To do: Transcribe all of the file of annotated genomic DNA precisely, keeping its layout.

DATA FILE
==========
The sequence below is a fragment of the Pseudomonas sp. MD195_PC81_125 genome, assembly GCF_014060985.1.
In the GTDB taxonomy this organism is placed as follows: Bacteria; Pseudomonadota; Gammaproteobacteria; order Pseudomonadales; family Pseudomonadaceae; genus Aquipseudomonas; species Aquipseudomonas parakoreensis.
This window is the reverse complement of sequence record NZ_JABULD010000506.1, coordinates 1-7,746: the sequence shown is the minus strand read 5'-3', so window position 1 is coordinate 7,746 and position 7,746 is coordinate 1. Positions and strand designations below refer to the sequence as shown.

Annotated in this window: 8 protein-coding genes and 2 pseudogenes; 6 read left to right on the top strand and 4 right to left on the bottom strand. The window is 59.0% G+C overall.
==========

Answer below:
The sequence below is a fragment of the Pseudomonas sp. MD195_PC81_125 genome, assembly GCF_014060985.1.
In the GTDB taxonomy this organism is placed as follows: Bacteria; Pseudomonadota; Gammaproteobacteria; order Pseudomonadales; family Pseudomonadaceae; genus Aquipseudomonas; species Aquipseudomonas parakoreensis.
This window is the reverse complement of sequence record NZ_JABULD010000506.1, coordinates 1-7,746: the sequence shown is the minus strand read 5'-3', so window position 1 is coordinate 7,746 and position 7,746 is coordinate 1. Positions and strand designations below refer to the sequence as shown.

Annotated in this window: 8 protein-coding genes and 2 pseudogenes; 6 read left to right on the top strand and 4 right to left on the bottom strand. The window is 59.0% G+C overall.